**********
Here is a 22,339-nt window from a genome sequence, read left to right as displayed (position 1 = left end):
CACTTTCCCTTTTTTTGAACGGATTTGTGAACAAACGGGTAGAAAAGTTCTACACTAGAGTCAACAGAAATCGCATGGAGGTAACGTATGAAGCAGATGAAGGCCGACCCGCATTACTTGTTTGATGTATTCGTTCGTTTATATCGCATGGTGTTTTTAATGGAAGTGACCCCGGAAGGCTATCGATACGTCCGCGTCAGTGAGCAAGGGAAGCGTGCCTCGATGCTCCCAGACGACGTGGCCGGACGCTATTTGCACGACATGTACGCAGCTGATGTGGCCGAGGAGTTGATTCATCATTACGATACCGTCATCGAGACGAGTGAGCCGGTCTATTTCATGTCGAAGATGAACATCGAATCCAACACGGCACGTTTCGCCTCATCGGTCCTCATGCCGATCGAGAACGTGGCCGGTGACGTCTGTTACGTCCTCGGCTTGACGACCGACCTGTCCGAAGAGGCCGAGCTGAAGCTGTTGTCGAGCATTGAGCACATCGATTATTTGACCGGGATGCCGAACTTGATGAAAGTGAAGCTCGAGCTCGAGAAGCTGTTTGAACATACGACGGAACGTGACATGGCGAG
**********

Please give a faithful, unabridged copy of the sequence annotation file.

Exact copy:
Here is a 22,339-nt window from a genome sequence, read left to right as displayed (position 1 = left end):
CACTTTCCCTTTTTTTGAACGGATTTGTGAACAAACGGGTAGAAAAGTTCTACACTAGAGTCAACAGAAATCGCATGGAGGTAACGTATGAAGCAGATGAAGGCCGACCCGCATTACTTGTTTGATGTATTCGTTCGTTTATATCGCATGGTGTTTTTAATGGAAGTGACCCCGGAAGGCTATCGATACGTCCGCGTCAGTGAGCAAGGGAAGCGTGCCTCGATGCTCCCAGACGACGTGGCCGGACGCTATTTGCACGACATGTACGCAGCTGATGTGGCCGAGGAGTTGATTCATCATTACGATACCGTCATCGAGACGAGTGAGCCGGTCTATTTCATGTCGAAGATGAACATCGAATCCAACACGGCACGTTTCGCCTCATCGGTCCTCATGCCGATCGAGAACGTGGCCGGTGACGTCTGTTACGTCCTCGGCTTGACGACCGACCTGTCCGAAGAGGCCGAGCTGAAGCTGTTGTCGAGCATTGAGCACATCGATTATTTGACCGGGATGCCGAACTTGATGAAAGTGAAGCTCGAGCTCGAGAAGCTGTTTGAACATACGACGGAACGTGACATGGCGAG